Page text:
Barack Obama won Howard County's Democratic presidential primary by a solid 9,000 votes and 19 percentage points over Hillary Clinton, and local party leaders don't believe unity will be a problem as they look toward November's general election.
Party chairman Michael C.A. McPherson is busy advertising a central Maryland Democratic unity rally July 12 at Banneker Park and Museum in Oella, just across the Patapsco River from Ellicott City. And he's recruiting volunteers for a neighborhood effort to produce more voters on Election Day.
Attending a campaign picnic for County Executive Ken Ulman at the Circle D Farm in Glenwood last week, McPherson said the challenge for Democrats is maintaining their enthusiasm now that the Obama-Clinton contest has ended.
"It's a rah-rah kind of thing," he said about the rally. "We're trying to keep people fired up because there's so much time between now and the election."
Unity should not be a problem, he said.
"I hope people are enough of a Democrat to realize that what matters is putting a Democrat in the White House," he said.
While Democrats try to paint John McCain's policies as nearly identical to those of President Bush, county Republicans are calling Obama a Jimmy Carter clone who is too far left of center to win. They say the choice of a Democratic nominee may now make their task easier.
"People are seeing the stark differences between the two," said GOP party chairwoman Joan Becker. "It's making our job easier. There are a lot of Hillary supporters supporting McCain - especially the women."
Democratic stalwarts at the event expressed confidence that the party faithful will come together in support of the nominee.
"I don't remember an election when my candidate in a primary won - get over it," said Mary Jo Neville, a Dayton resident, Obama backer and one of those once-sought-after superdelegates to the national convention.
Ulman, who was chosen by party officials to be a convention delegate, said he too feels Howard County Democrats will have no trouble unifying behind Obama.
"I've talked to a few people [Clinton backers] who are clearly still disappointed, but now there's no choice. It takes time," he said. Ulman also supported Obama during the primary.
County Council member Mary Kay Sigaty, a west Columbia Democrat who supported Clinton, said she was disappointed, but feels that's not paramount.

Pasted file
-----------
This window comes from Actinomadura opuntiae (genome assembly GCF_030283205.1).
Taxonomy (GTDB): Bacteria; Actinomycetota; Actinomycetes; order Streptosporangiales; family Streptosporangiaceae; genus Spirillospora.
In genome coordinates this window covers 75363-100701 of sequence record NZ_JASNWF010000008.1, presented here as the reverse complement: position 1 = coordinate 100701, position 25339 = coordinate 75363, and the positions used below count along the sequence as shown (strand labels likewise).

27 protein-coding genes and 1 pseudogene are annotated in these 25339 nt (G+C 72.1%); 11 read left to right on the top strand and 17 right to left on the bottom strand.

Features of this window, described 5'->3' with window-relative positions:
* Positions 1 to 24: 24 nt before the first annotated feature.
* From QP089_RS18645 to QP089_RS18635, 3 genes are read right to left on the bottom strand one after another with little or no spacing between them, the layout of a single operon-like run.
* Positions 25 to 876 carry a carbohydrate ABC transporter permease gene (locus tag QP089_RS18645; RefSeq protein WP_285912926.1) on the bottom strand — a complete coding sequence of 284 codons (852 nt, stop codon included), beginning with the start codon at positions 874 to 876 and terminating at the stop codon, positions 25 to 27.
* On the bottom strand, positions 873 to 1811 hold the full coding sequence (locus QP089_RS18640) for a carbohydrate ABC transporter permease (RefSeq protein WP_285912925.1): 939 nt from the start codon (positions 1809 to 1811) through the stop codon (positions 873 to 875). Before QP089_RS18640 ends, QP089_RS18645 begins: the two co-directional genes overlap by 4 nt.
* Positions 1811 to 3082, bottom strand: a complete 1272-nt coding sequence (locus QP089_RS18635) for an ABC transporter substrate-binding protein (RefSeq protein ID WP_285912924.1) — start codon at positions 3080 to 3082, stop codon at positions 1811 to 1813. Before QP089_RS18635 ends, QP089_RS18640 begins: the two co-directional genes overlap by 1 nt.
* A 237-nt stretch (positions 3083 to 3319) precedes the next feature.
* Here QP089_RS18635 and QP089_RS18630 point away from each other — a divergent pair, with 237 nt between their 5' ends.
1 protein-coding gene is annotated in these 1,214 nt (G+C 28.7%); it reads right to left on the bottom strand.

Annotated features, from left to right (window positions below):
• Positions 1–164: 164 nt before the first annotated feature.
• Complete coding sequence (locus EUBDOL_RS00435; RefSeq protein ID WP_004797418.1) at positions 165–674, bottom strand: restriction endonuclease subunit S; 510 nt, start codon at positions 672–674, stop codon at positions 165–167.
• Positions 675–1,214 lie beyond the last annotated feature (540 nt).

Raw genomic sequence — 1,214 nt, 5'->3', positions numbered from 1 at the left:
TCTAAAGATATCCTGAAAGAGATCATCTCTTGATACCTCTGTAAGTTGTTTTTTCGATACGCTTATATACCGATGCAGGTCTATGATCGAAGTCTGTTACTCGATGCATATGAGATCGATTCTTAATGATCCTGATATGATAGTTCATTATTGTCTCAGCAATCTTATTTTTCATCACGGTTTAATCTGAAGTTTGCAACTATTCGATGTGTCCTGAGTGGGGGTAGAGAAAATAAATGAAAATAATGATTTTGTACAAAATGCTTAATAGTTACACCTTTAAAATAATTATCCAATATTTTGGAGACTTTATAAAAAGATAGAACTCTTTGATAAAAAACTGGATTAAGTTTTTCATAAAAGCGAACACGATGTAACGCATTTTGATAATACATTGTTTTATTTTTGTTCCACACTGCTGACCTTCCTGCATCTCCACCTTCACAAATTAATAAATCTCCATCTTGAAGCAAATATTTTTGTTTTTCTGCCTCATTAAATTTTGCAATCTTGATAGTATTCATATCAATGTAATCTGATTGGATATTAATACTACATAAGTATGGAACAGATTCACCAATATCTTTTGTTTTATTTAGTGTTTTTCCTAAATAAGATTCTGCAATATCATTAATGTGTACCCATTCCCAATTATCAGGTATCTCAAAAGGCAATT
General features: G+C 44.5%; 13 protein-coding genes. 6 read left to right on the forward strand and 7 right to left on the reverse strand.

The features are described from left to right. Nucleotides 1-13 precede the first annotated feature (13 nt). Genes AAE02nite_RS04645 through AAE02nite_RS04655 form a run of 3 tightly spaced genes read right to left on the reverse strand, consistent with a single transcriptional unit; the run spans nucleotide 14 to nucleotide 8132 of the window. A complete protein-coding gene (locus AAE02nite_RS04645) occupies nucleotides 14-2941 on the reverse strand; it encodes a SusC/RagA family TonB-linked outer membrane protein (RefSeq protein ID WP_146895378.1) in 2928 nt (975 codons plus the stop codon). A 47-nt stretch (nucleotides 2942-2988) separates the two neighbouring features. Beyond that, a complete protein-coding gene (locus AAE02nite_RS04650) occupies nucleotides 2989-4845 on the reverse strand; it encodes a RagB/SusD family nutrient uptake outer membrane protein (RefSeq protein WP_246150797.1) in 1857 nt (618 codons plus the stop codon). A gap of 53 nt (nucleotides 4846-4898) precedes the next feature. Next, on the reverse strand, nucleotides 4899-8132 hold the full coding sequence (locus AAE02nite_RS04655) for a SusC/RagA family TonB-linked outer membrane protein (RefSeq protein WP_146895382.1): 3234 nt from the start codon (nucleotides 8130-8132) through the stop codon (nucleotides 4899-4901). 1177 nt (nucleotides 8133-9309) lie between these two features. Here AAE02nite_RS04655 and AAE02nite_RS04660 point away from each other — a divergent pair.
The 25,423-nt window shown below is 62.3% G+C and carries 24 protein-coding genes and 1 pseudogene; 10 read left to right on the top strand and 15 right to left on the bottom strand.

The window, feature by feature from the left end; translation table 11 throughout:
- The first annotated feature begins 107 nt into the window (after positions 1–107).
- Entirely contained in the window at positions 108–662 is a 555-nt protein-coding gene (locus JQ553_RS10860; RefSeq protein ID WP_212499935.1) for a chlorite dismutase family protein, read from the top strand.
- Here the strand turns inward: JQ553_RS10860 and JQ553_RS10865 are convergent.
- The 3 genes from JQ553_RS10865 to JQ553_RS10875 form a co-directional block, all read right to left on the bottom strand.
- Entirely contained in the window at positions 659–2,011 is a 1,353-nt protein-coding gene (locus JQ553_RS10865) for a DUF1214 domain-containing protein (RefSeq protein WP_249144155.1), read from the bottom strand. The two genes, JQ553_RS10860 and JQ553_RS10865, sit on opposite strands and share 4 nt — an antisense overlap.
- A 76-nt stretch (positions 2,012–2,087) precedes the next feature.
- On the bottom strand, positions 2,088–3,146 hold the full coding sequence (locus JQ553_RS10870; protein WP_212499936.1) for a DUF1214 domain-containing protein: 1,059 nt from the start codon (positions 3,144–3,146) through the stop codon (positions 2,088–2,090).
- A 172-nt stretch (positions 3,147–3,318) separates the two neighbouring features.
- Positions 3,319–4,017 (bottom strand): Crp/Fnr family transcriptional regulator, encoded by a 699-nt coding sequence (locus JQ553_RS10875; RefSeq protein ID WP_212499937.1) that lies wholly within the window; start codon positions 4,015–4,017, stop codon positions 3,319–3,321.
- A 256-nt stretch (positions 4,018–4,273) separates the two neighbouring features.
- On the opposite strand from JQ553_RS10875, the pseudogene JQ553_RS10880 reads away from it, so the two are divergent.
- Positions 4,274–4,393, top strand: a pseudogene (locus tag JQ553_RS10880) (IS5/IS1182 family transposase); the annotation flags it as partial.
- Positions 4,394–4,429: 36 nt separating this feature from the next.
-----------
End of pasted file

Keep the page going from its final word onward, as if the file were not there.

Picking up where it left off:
"I can stand here and tell you I am not interested in another Republican president," she said.
Del. Shane Pendergrass, another Clinton supporter, did not attend the picnic, but said later that she agrees with Sigaty.
"I keep my eye on the prize," she said. "Just because you don't get your first choice doesn't mean you're not happy with your second."
Congressman John Sarbanes, a Democrat who represents part of eastern Howard County, addressed the crowd of about 150 people eating hamburgers, baked beans and potato chips in the afternoon heat.
"This is the most exciting election season in my lifetime," he told the crowd. "Pick two or three issues you can talk about that separate Obama and the Democrats from McCain and the Republicans. At the end of the day, this election is not going to be determined by the passion, but by the issues."
If Democrats are confronted by questions about Obama's lack of experience, Sarbanes suggested that a discussion of issues like the war in Iraq, gas prices, inflation and unemployment could make the difference.
"If ever you were going to take a chance on a candidate, this is the time, because look at the issues," he said. "That will seal the deal."
Becker, of course, sees that argument from the opposite perspective.
"Obama is another Carter. I don't think people want to go back to the Carter days," she said. "Obama is about government programs and dependence on government. Europe is thrilled to death [about Obama's victory] because they're all socialist countries."
Picnic for poll judges
The first county election board picnic to honor the most efficient poll judges in the February primary didn't draw as many of the 35 judges invited as board administrator Betty Nordaas had hoped, but she's planning a repeat after the November 2010 election.
"It was pretty nice," said Nordaas, though only 11 of the 35 invited judges showed for the Centennial Park event June 6. She hopes to have a similar event once each four-year election cycle as another way to encourage people to become one of the more than 1,100 judges required to staff the county's 113 polling places.